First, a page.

For those not accustomed to watching documentaries, I’ll try to ease you in. There are many “best-of” lists around the web. A good place to start would be this Imgur list.
Coming in at No. 1 on the list is:
Rotten Tomatoes gave it a 99 percent.
Top critics said:
“Treating his seafood substantially better than Oldboy, Jiro is a miracle of perfectionism married to expertise. The same can said for Gelb’s loving documentary.” – Simon Crook from Empire Magazine
“The exquisite nigiri slices gleam with freshness, and you do learn about the component parts to the perfect serving of sea eel or gizzard shad.” – Trevor Johnston from Time Out
Amazon hall of fame reviewer wiredweird said:
“This quiet, low-key documentary describes a most amazing man, Jiro. For more than half-a-hundred years, this octagenarian has devoted himself to one thing: perfecting the art of making sushi. His restaurant might not look like much. You pass through a subway turnstile on the way there, then find just ten seats in the cramped space inside. A lot of the time, staff outnumber customers. You need a reservation a month in advance and expect to pay US $375 minimum, but I assume it goes up from there. In return, you get a Michelin three-star experience – according to Michelin, the third star means it’s worth visiting the country just to experience that one restaurant.”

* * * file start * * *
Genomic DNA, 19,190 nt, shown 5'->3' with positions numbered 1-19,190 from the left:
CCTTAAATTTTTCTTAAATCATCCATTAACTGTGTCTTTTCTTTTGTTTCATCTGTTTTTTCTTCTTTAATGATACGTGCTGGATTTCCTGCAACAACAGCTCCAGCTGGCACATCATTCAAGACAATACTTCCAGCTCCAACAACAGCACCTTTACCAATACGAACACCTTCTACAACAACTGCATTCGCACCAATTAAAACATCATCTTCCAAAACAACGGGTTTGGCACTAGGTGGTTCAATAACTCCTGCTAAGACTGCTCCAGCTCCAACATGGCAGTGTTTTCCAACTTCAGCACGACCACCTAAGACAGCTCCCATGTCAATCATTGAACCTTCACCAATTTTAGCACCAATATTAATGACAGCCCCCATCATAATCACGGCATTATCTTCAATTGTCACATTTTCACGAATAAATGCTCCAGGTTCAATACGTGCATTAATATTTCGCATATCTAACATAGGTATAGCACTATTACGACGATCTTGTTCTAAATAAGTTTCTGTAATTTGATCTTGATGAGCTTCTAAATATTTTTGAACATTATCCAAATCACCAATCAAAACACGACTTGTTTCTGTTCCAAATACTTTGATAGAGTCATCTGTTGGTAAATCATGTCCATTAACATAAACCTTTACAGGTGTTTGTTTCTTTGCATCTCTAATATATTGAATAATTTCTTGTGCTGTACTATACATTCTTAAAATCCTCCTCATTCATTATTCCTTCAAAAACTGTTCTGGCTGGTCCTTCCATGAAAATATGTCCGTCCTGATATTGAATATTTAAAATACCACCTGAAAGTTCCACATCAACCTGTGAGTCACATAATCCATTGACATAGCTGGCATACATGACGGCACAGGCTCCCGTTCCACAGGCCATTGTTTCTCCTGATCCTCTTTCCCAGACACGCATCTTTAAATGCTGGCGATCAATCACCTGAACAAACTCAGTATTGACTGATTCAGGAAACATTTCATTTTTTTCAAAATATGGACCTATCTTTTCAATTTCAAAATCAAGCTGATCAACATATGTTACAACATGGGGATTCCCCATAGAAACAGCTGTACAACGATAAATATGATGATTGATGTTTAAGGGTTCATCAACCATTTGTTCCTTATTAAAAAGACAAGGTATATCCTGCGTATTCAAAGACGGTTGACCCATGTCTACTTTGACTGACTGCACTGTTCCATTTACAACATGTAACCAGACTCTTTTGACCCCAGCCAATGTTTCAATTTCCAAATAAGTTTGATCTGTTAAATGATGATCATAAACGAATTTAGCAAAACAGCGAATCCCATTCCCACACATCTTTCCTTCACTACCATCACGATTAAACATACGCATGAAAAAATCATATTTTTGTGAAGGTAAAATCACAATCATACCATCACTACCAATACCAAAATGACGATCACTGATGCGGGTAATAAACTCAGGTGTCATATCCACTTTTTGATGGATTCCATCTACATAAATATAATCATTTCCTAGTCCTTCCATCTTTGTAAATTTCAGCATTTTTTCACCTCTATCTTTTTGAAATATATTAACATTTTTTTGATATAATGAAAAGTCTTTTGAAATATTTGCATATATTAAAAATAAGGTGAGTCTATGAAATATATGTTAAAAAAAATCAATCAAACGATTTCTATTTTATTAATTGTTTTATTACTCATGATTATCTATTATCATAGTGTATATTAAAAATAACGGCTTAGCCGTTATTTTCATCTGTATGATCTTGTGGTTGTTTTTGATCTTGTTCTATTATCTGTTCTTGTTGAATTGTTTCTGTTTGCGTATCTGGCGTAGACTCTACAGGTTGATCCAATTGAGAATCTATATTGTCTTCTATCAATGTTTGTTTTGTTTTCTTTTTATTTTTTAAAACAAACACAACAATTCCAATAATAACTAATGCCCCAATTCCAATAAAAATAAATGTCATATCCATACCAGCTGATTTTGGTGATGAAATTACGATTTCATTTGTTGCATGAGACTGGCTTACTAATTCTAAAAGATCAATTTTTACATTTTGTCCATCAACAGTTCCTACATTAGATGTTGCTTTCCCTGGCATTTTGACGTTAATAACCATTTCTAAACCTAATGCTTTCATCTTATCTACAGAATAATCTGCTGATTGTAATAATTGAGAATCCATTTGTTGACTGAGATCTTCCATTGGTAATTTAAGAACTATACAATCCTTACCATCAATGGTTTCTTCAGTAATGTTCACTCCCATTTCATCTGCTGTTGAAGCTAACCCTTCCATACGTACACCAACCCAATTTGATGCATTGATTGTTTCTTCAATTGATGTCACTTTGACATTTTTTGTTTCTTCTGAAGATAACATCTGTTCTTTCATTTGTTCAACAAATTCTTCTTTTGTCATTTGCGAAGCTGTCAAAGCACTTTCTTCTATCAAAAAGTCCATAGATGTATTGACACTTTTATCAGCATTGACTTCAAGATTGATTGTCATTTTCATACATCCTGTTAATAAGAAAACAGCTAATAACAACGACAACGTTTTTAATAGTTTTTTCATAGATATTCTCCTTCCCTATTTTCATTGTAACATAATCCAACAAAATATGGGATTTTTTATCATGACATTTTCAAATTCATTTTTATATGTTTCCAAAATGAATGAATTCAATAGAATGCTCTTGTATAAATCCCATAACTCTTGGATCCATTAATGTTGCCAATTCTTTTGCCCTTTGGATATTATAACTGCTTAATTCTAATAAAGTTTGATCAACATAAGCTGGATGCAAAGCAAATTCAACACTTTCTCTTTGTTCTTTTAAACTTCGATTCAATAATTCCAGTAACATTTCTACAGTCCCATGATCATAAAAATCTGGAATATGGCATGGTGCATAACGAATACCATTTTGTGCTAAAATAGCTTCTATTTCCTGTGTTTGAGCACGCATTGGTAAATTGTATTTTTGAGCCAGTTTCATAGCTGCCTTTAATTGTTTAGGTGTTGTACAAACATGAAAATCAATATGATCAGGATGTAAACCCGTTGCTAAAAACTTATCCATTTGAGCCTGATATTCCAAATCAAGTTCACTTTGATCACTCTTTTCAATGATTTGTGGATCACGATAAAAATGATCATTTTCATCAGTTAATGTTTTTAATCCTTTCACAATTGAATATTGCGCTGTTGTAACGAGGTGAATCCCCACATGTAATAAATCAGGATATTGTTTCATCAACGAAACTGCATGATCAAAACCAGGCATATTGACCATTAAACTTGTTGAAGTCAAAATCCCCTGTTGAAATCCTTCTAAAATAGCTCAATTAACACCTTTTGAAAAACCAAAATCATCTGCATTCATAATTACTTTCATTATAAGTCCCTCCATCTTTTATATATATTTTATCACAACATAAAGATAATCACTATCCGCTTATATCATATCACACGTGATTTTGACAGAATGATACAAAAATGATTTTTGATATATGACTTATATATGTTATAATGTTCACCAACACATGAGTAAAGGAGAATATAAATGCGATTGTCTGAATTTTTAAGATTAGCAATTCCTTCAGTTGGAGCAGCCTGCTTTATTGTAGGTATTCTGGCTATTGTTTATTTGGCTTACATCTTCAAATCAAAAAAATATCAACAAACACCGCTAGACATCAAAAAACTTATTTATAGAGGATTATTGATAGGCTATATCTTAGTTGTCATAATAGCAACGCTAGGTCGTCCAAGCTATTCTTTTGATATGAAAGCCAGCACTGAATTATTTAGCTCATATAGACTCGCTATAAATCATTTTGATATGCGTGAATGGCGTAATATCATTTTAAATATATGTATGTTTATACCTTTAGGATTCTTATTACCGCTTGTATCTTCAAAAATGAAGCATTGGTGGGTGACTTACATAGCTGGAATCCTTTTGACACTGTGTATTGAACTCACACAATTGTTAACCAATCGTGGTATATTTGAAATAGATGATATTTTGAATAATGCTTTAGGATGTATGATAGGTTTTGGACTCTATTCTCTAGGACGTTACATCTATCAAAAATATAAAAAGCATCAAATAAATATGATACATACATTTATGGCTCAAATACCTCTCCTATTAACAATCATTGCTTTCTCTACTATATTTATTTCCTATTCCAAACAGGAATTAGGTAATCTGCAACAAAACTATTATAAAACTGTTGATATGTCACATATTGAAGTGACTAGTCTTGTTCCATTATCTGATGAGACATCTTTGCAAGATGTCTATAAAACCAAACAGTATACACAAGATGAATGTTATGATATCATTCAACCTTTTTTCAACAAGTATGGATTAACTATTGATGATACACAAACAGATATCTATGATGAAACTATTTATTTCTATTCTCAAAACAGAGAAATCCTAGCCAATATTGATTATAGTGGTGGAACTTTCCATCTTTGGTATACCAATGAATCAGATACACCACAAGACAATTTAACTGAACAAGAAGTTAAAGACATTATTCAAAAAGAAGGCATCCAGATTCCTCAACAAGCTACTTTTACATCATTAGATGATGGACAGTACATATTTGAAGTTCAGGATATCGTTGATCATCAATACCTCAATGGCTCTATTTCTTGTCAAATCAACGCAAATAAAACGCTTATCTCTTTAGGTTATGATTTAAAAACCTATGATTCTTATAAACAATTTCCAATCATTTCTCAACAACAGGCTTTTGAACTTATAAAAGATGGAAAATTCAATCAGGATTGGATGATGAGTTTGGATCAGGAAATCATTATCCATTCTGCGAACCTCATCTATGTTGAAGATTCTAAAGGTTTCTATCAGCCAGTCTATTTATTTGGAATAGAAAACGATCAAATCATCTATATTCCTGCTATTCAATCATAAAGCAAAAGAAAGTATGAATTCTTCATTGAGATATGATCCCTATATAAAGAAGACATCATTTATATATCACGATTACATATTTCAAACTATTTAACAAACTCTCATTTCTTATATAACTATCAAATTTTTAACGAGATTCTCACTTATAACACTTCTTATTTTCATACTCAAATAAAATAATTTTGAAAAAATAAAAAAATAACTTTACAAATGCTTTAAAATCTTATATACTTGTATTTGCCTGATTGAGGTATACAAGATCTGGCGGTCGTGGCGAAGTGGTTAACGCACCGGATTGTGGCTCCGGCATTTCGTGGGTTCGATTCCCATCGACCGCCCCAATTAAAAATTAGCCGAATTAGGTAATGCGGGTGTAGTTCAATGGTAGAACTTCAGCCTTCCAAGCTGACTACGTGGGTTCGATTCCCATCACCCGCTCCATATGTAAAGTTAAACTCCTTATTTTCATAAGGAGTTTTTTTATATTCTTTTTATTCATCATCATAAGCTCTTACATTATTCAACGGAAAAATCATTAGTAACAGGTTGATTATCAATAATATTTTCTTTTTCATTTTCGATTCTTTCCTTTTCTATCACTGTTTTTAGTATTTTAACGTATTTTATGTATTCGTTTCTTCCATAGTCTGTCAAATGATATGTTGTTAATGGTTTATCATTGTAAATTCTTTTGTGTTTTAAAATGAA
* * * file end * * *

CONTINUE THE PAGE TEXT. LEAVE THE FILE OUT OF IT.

“Jiro Dreams of Sushi” is a great place to start for anyone remotely interested in documentaries. This documentary tells a simple, compelling story of how Jiro makes the mundane into art through sheer passion and love for his craft.
It’s approachable, visually captivating and recognizable since it’s been on Netflix and Amazon Instant Video for some time now.
One view of the trailer, and you’ll see what I mean.